Go read this Twitter thread classifying every animated Disney movie song

By Chaim Gartenberg

Animated Disney movies are known for their incredible music, but not until the heroic Twitter-threaded efforts of Justin McElroy (a reporter for CBC Vancouver, not to be confused with Justin “Hoops” McElroy of the McElroy Family media empire) has there been a unified classification of every song. What follows is a compressive breakdown of all 18 categories, complete with taxonomy, defining characteristics, and even a periodic table of animated Disney songs.

As McElroy explains, while there are 18 possible types of songs, some elements are core to the entire canon. For example, the “This Is The Movie” song (a category that includes “Circle of Life,” “Beauty and the Beast,” “The Gospel Truth,” and “The Bells of Notre Dame”) and the “I Want” song (“Part of Your World,” “Go the Distance,” “Out There,” “Reflection”) appear in a whopping 26 movies each.

Another three categories — the “I’m the Villain,” “We Should Bone,” and “Cheer Up, Kid” songs — are also said to be core elements of great Disney movies, and they pop up frequently as well.

McElroy doesn’t just list the categories, though. He gives common defining elements, like which character tends to sing each type of song, where it appears in the film, and he even offers a video montage of all the songs that fall into the grouping.

Following those essential five groups are five categories of secondary importance to the canon: “Here’s My Deal,” “Here’s Our Deal,” “Here’s Their Deal,” “Things will be OK,” and “It’s Dancing Time.” These tend to feature songs that are still extremely common in Disney films and are part of the more memorable scenes and memories people have of the film but are less key to the conceit than the core five songs.

Lastly, there’s the outliers: eight categories that pop up occasionally, like the “Montage” group (which McElroy is oddly harsh on), “The Drug Song,” and the “We Won!” song. It’s in this bottom tier that McElroy also includes the “Problematic” group, which is exclusively filled with songs that have not aged well.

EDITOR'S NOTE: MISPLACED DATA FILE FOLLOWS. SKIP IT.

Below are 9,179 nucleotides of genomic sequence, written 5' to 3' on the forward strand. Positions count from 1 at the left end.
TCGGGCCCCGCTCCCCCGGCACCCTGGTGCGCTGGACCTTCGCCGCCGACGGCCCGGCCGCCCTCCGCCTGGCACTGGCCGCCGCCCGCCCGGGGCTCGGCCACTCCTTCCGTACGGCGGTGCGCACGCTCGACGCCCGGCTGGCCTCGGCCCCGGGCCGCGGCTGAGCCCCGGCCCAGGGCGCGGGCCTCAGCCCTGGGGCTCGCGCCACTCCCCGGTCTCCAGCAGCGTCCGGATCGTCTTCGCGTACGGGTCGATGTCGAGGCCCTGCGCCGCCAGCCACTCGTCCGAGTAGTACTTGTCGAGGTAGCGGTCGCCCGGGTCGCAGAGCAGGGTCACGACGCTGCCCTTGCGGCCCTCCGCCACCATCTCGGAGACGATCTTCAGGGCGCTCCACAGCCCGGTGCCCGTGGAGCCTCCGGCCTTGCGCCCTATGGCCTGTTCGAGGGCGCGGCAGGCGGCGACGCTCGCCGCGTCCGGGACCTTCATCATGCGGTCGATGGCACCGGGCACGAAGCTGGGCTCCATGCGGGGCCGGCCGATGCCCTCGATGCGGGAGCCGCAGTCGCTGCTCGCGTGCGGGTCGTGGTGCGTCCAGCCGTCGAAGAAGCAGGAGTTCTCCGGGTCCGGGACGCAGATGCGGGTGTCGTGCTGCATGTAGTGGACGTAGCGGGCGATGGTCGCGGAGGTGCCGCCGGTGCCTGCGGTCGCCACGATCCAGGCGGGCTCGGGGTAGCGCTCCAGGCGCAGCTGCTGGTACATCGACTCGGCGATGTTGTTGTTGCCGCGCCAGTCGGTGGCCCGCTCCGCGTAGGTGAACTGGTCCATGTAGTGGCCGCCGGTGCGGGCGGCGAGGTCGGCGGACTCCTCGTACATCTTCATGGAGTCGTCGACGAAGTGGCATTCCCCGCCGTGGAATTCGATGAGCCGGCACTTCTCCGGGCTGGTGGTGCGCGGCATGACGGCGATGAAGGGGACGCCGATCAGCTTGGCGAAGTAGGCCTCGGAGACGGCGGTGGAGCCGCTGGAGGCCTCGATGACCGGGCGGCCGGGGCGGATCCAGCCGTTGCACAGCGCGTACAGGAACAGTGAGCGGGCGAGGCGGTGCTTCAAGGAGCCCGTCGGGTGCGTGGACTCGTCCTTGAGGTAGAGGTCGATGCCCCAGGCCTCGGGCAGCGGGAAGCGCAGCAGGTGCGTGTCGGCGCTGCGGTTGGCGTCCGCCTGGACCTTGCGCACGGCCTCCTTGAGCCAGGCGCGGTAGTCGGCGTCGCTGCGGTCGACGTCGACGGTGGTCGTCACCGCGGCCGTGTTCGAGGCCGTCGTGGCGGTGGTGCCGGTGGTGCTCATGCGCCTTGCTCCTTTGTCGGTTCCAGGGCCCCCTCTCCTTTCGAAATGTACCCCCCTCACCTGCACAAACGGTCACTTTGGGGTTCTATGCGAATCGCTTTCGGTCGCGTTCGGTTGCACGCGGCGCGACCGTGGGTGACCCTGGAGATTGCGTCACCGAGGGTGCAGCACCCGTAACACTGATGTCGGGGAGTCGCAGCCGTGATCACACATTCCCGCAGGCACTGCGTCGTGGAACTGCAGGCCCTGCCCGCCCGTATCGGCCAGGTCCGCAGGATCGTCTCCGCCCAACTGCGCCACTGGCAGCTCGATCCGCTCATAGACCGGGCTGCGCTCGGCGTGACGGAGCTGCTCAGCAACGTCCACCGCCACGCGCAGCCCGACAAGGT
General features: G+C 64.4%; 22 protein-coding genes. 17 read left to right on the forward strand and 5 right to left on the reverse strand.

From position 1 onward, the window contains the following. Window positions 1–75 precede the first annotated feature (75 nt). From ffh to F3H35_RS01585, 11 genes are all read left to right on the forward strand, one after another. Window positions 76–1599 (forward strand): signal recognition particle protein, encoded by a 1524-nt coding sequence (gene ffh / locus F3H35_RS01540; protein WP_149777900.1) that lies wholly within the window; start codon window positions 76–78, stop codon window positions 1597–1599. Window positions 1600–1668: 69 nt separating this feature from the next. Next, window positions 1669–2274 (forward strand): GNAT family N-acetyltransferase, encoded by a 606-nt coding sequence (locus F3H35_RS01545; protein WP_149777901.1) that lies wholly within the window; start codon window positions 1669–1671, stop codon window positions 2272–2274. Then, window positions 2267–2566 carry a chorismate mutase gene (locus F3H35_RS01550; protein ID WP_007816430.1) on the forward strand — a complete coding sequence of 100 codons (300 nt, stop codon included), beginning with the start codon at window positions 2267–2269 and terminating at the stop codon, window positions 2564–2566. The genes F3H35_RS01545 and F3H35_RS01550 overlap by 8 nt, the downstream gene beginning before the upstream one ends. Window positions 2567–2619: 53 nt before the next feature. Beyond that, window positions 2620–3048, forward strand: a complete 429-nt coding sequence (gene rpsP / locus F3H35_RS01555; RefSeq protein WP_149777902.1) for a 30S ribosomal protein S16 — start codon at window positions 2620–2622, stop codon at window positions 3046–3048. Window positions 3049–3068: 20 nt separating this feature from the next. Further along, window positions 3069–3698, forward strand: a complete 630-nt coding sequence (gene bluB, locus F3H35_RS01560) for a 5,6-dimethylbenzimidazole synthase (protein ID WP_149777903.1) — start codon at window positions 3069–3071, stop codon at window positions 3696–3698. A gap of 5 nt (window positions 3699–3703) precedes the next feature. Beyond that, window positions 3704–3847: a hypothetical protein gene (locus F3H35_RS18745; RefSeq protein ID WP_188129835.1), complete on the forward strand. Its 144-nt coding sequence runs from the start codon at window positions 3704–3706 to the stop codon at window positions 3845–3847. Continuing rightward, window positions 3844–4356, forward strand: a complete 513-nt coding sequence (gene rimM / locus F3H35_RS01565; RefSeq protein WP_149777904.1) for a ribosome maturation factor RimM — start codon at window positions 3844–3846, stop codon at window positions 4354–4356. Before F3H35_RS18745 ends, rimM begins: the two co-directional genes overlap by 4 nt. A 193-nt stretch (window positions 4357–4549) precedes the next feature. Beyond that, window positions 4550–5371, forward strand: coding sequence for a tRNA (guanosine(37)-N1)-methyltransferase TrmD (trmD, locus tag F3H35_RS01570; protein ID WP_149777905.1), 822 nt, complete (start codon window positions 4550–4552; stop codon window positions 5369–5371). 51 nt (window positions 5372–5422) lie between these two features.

Rounding it all out is the Disney Songbook Table of Elements, which provides a simple, at-a-glance reference chart for quickly looking up a song. (And you’ll probably want to do that after reading this post, given that any number of Disney songs are likely stuck in your head for the rest of the day now.)


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Mucinex enlivens coronavirus PSA content with Instagram superhero art

Peter Adams


  • Cold and flu brand Mucinex launched an Instagram content series that uses superhero art to encourage consumers to continue “boring” behaviors even as stay-at-home orders start to lift in several U.S. states, according to details shared with Mobile Marketer.
  • Working with creative agency partners McCann and McCann Health New York, the brand tapped award-winning artist Noma Bar to illustrate images that apply double entendre and negative space to show how staying home helps keep real frontline heroes, including healthcare workers, grocery store employees, mail carriers and more, safe and healthy during the coronavirus pandemic.